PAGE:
Book Review – Every Man Dies Alone

Hans Fallada might not be a name many people know. Even less likely know the name Rudolf Wilhelm Adolf Ditzen. Fallada (the nom de plume of Ditzen) died in Berlin in 1947, shortly after he finished writing his final novel, Every Man Dies Alone. The book was published after his death. It was not translated into English until 2009, which is about when I became aware of it, while working in a bookstore. I heard only a little about it and had no great urge to read it but when I was able to pick up a cheap copy at a library book sale I thought I’d give it a try.

It can be hard to critique a book like Every Man Dies Alone. Fallada wrote it in 24 days after spending time in a Nazi insane asylum. If even a small part of the book is based on his own experiences with the Nazi regime, then he suffered. However, I don’t want to avoid pointing out the books flaws; Fallada was more than a victim, he was a writer and he wrote a book intended to be read. In many ways, it’s clear that the novel is an early draft. The novel edges on sentimentality at times. There is some repetitive language (though it’s hard to say how much of that has to do with translation) and the story frequently shifts from past to present tense and back again. Tense shifts are a fault I suffer from in my own writing so I’m extra attuned to them. I think one more good edit would do this novel wonders.

Yet, while I believe all of those things are important, the story here is much bigger than any editing issue. This is a story about individual resistance, about people standing up against injustice, even in the tiniest of ways.

It isn’t an inspiring story, it’s an honest one. Nothing anyone does in this novel causes the Third Reich to falter. As Geoff Wilkes points out in the excellent Afterword, Hitler and his Nazis were ultimately defeated by outside forces, not internal rebellion. But, and this really is the point of the novel, that internal rebellion is still important. Here’s what Wilkes says:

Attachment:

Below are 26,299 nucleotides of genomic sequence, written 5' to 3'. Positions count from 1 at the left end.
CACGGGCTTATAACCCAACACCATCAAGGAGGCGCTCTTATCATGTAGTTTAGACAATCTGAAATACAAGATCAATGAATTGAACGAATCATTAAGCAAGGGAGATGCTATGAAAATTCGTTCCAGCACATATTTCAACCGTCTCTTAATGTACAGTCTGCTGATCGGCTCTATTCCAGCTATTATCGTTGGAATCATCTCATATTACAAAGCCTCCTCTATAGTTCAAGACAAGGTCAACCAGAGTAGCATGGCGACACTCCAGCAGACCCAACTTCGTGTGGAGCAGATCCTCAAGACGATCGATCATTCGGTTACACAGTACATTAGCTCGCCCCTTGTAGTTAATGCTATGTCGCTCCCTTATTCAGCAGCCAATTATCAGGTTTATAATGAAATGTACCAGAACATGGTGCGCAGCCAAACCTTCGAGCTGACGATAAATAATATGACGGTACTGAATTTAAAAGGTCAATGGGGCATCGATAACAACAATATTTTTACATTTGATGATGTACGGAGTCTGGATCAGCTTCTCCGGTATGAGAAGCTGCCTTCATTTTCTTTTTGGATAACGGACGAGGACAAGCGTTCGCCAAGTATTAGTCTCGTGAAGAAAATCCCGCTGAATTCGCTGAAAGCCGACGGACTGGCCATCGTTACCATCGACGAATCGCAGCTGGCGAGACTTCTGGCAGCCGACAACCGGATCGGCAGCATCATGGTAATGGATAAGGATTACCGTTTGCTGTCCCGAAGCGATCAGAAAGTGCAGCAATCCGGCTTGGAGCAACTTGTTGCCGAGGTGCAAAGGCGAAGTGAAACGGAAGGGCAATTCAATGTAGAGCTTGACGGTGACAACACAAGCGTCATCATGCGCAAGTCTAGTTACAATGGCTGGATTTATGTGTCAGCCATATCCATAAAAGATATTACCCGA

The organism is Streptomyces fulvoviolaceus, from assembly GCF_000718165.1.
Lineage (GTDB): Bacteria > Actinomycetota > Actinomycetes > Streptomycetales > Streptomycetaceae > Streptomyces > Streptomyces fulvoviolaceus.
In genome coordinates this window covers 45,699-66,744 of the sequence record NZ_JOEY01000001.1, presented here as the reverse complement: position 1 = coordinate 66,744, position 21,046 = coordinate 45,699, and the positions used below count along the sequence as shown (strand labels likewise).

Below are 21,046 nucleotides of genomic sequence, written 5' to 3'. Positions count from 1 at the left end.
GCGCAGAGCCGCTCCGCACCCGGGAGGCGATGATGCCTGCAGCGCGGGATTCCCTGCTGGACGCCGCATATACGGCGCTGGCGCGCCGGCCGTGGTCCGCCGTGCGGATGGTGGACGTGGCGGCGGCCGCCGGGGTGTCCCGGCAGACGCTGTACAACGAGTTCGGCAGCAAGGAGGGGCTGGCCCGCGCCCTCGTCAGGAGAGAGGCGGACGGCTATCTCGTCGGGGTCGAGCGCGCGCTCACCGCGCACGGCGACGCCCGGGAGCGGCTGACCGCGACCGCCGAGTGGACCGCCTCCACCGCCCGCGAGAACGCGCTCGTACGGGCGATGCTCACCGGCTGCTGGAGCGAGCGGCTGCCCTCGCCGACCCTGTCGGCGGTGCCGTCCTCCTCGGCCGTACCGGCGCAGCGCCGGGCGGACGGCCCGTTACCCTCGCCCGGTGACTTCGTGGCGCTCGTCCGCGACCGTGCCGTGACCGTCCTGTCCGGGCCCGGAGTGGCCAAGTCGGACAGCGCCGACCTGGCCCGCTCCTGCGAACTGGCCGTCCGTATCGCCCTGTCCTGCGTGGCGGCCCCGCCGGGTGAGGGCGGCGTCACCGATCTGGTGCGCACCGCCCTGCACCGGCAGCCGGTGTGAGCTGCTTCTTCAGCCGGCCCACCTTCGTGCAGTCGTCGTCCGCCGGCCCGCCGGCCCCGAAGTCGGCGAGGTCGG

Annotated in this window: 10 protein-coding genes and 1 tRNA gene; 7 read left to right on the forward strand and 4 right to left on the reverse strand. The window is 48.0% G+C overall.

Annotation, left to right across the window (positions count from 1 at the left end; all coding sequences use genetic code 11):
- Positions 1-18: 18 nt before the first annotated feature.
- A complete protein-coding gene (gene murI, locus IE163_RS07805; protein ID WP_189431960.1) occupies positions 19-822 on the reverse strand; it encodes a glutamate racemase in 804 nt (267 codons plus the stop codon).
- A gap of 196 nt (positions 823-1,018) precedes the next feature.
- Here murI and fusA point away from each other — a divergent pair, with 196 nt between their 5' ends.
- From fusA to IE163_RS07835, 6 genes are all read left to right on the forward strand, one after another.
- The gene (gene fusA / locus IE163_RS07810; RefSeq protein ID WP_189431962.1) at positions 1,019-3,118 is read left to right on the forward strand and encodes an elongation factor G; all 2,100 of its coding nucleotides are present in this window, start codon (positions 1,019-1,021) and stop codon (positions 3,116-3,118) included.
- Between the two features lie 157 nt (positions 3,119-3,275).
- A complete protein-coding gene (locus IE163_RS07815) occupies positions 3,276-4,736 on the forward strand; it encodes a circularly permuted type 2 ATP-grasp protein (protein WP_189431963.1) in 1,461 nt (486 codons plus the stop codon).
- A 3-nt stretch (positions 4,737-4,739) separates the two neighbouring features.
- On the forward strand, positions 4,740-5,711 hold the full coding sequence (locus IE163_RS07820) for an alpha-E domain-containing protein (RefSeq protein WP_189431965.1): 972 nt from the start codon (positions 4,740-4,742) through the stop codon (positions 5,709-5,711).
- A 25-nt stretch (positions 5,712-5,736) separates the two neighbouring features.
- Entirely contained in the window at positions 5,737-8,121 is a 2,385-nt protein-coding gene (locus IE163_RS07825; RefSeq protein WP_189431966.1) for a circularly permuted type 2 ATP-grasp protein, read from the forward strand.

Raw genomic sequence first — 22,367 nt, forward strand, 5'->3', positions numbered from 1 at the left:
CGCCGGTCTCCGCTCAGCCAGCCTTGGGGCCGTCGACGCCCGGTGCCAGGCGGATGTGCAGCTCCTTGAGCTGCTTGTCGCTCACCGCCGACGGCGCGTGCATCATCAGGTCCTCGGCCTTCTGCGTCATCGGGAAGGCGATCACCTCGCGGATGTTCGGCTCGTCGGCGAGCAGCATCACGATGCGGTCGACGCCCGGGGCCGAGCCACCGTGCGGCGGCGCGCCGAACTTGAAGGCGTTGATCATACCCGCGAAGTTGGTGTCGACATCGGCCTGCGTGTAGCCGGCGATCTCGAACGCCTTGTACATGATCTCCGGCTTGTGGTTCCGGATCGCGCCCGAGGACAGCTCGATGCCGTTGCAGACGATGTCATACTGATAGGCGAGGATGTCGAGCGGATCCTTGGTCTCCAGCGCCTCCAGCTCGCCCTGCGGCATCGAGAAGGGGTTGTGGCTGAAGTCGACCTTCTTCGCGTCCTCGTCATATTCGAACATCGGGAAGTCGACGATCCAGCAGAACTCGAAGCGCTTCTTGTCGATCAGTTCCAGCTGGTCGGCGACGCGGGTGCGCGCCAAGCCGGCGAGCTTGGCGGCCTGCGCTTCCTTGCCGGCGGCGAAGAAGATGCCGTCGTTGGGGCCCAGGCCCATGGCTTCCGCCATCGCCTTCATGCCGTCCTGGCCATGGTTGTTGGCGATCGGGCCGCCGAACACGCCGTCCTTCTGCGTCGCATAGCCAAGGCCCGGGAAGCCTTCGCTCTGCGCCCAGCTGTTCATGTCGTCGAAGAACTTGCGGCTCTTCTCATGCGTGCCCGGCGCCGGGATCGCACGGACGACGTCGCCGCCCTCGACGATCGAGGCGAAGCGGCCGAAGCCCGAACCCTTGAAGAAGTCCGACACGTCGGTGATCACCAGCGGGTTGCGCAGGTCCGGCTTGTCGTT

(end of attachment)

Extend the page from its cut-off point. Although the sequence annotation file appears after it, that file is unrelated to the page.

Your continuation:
The fact that they achieve very little material success against the Nazi regime is portrayed as secondary to the idea that they defeat the regime in ideal and even metaphysical terms, by preserving their moral integrity both as individuals, and as representatives of a better Germany who justify the nation’s survival.

The action of the novel follows several characters, all revolving around Otto and Anna Quangel. They are an elderly, working class couple in Berlin in 1940 (the timeline of the novel spans about 1940-1942). The novel opens on a Germany that has just charged into France. The people are celebrating, either because they are genuinely pleased or because they know they will be punished if they appear unhappy with the regime and its victories. The Quangels live a quiet, isolated life, keeping their heads down and worrying about themselves. They receive word that their only son has been killed in service for the Nazi army. They are told that they should be happy that he died a glorious death for the Fuhrer. But they remember their quiet son and his reluctance to join the army and they know that his death is not glorious, that it serves no higher purpose. They begin to launch a two-man campaign against Hitler and the Nazis. Much of this campaign that they follow is based on the true story of Otto and Elise Hampel.